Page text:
It is a rare moment when I forget the importance of a healthy teacher-student rapport in drama education. I seldom take it for granted and frequently remind myself of its value.
For me, the 1st rule of teaching is never have “favorite” students. The 2nd rule is never try to be too much of a “buddy” with your students – you’re their teacher, not their friend and besides, they see right through it. If wherever possible one is seen as a fair teacher to all students, then respect usually comes naturally and doesn’t need to be forced. From here, rapport should build between teacher and student.
Rapport can exist even when the teacher and student are not in the same room. Recently, through a series of unusual circumstances, I found myself absent for three consecutive Year 11 Drama lessons. Ordinarily, three missed lessons in a row could spell D-I-S-A-S-T-E-R, even at the start of the academic year. Nope. All three lessons occurred with such a high level of student engagement, I wanted to be there just to enjoy the experience of seeing students learn with such enthusiasm.
Hopefully it doesn’t sound egotistical when I say that a healthy teacher-student rapport, which in turn created a culture of respect, created this situation. Here was an opportunity for my students to play up a bit, tell a few white lies about their homework and take it easy in class without their regular teacher. But instead they continued with their work, chatted to me in-between lessons about the lesson content and eagerly awaited their teacher to return to class so they could get some answers to issues in their discussion about the plays they were reading in my absence. I should stay away from class more often!
When in the classroom together, I cannot think of a subject at high school where a healthy rapport between teacher and student is so vital to a student’s learning, than in drama. This morning in a Year 8 drama class, I found myself coaxing the shyest of students into the space to contribute to their group Spacejump scene in a Theatreports unit. I could see it was a horrendous experience for a few of them, but with lots of positive encouragement and a gentle manner, every student got there in the end. Without at least a basic rapport between us, these students wouldn’t have achieved what they did in this class.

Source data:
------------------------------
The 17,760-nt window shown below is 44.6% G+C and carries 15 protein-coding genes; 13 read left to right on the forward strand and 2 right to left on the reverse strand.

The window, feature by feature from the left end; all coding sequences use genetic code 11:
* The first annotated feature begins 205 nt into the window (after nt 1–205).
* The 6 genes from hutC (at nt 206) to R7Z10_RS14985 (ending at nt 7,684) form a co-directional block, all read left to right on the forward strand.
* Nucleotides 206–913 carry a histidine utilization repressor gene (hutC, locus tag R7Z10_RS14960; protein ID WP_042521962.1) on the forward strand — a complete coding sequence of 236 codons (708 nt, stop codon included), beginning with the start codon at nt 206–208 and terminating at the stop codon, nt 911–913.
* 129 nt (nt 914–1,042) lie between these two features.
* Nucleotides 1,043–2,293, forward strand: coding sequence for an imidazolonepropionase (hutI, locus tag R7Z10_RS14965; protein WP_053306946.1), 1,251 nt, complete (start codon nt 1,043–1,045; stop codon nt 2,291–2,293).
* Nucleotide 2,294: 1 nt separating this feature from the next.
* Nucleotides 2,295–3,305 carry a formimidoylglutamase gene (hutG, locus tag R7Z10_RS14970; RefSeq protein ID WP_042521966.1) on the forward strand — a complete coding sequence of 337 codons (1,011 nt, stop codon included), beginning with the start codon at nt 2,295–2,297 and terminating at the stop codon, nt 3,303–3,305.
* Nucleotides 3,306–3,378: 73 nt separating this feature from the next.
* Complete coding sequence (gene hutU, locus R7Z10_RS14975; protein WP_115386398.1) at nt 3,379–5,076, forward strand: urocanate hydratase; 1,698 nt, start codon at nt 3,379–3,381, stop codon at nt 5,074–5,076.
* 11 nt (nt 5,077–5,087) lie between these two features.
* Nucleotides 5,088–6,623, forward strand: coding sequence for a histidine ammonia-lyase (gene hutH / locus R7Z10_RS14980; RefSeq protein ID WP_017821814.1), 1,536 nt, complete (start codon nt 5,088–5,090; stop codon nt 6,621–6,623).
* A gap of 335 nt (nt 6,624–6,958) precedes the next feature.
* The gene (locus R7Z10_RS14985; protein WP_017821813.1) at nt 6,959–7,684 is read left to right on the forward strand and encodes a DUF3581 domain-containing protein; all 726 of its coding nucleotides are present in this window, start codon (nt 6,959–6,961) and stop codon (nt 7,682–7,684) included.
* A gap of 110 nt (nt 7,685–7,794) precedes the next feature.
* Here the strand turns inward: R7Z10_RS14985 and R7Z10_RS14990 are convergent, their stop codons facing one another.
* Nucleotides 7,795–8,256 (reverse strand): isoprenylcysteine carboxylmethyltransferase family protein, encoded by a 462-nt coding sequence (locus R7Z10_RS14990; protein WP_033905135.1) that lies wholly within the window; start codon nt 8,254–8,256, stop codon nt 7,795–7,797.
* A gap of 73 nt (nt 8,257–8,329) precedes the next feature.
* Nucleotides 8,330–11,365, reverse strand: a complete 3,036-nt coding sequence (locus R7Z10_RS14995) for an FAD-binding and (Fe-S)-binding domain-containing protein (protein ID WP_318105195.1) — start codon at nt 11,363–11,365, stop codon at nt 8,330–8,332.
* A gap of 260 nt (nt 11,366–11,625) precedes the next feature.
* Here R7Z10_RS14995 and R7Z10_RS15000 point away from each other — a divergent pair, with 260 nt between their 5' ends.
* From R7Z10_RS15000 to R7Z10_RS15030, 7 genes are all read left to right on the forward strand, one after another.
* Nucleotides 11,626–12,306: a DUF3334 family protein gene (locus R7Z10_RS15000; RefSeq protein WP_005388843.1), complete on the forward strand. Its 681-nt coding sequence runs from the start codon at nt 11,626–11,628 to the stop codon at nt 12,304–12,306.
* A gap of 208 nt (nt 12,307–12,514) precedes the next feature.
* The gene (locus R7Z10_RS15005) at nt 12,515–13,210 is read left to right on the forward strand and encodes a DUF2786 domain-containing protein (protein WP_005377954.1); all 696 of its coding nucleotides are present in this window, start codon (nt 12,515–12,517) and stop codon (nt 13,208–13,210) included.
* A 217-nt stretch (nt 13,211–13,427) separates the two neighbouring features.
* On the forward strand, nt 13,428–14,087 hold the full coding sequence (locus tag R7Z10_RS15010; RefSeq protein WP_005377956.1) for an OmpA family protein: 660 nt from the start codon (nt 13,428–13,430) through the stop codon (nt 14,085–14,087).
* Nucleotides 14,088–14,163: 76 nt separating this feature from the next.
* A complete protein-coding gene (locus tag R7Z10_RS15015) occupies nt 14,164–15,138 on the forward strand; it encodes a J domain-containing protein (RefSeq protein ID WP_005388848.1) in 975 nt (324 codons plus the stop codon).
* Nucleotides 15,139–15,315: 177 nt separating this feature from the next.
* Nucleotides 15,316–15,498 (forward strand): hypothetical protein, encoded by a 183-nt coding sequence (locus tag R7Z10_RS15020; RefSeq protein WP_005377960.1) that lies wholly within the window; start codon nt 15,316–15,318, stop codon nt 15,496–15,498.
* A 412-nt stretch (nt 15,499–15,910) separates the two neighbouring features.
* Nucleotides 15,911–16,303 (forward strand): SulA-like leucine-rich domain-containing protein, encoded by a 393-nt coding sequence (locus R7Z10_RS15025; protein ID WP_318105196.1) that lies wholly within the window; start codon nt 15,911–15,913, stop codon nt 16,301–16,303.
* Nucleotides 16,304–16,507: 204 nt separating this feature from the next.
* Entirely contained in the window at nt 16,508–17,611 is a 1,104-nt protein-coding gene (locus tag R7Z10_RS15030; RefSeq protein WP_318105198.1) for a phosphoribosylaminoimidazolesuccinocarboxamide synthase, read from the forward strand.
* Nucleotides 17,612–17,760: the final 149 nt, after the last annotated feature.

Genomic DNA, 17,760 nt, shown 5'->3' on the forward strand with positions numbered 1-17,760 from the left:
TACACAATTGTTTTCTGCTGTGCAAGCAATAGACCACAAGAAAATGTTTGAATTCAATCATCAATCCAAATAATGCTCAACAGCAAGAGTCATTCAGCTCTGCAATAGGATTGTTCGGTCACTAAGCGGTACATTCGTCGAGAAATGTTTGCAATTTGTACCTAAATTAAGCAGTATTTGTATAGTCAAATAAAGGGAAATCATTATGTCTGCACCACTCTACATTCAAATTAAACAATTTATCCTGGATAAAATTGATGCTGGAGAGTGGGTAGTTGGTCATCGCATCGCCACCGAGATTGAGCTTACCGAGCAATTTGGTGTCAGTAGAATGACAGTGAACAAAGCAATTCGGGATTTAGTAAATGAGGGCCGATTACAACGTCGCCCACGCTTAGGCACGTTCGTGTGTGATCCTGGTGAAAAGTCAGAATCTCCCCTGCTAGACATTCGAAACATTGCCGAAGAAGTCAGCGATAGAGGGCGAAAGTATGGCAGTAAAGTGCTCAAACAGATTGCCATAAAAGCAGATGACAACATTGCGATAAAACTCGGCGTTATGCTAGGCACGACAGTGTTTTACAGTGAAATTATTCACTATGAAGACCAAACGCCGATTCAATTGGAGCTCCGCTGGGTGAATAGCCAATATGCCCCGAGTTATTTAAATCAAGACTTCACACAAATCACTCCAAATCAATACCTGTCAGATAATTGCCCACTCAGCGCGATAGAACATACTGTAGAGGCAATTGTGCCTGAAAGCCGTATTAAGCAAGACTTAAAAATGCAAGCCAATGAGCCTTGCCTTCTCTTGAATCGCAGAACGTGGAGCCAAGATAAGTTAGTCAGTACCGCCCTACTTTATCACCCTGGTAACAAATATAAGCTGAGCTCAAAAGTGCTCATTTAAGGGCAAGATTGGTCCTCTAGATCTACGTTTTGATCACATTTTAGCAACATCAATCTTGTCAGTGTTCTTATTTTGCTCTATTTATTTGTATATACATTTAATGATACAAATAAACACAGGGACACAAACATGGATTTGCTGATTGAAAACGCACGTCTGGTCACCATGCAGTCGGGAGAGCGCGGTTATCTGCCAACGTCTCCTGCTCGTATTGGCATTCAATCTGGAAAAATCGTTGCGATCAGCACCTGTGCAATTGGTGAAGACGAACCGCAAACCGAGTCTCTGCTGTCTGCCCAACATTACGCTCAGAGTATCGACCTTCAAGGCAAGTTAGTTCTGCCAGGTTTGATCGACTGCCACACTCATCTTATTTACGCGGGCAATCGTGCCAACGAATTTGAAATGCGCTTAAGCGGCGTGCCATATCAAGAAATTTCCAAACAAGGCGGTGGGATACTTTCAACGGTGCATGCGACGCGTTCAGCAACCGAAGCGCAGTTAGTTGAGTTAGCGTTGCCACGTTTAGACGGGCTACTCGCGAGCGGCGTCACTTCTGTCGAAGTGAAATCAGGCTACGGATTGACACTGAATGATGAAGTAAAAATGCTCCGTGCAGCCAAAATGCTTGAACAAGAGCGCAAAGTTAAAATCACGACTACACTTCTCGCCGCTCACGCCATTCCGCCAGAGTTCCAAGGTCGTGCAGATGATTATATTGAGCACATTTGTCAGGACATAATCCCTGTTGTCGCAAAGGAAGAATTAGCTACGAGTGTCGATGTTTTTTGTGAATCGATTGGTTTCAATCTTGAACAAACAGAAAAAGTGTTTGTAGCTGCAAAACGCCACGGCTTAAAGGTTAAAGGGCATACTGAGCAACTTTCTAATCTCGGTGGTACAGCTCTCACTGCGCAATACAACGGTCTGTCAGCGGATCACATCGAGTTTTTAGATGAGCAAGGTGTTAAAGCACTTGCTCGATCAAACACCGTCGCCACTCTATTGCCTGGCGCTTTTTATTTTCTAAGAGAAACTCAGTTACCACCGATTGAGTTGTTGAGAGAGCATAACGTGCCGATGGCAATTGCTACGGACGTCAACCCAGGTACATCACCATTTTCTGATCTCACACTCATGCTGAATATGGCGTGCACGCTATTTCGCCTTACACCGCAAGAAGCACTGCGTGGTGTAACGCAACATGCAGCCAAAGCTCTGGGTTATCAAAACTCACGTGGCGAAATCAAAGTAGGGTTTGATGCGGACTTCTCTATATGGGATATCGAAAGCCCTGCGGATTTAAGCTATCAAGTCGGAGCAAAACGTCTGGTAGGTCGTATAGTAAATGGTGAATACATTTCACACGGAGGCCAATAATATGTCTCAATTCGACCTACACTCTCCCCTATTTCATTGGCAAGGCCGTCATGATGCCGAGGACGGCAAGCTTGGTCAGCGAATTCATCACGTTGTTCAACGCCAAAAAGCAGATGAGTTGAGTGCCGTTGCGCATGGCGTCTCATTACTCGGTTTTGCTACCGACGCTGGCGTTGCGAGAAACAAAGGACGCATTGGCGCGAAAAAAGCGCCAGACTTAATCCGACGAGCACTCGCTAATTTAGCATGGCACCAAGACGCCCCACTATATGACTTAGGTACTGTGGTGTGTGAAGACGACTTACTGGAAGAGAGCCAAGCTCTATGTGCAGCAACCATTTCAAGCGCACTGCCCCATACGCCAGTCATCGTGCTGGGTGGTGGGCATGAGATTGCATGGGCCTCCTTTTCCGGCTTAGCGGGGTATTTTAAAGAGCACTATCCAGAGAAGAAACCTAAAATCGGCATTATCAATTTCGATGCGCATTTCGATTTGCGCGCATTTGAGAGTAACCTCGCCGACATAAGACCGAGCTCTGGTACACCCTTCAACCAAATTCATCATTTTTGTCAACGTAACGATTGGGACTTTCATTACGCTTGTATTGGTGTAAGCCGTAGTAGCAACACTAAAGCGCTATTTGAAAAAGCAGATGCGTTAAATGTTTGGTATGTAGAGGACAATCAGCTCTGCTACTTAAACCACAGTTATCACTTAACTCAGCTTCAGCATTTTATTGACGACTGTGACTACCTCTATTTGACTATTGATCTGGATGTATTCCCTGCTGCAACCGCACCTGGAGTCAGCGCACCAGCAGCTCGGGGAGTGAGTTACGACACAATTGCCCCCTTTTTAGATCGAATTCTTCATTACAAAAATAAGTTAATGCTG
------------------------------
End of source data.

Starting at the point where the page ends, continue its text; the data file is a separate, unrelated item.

Of course, I am sure many of the readers of The Drama Teacher have numerous examples over the years of their own senior drama students reaching goals they never believed they could possibly achieve. Knowledge isn’t everything. A drama teacher with a good rapport with his/her students can help them achieve great things. Because your students feel comfortable in your presence, they can and will surprise both themselves and you. Senior students with a bit more maturity can make for some very proud moments in drama teaching. At the end of the day, it is often these moments that remind us why we teach drama? Not for the money. Not for the school holidays. Seeing my students love drama with a passion – in the classroom, in corridors and even the schoolyard, is enough to make me keep teaching drama. Give me another occupation with this amount of happiness and I’ll go do it tomorrow.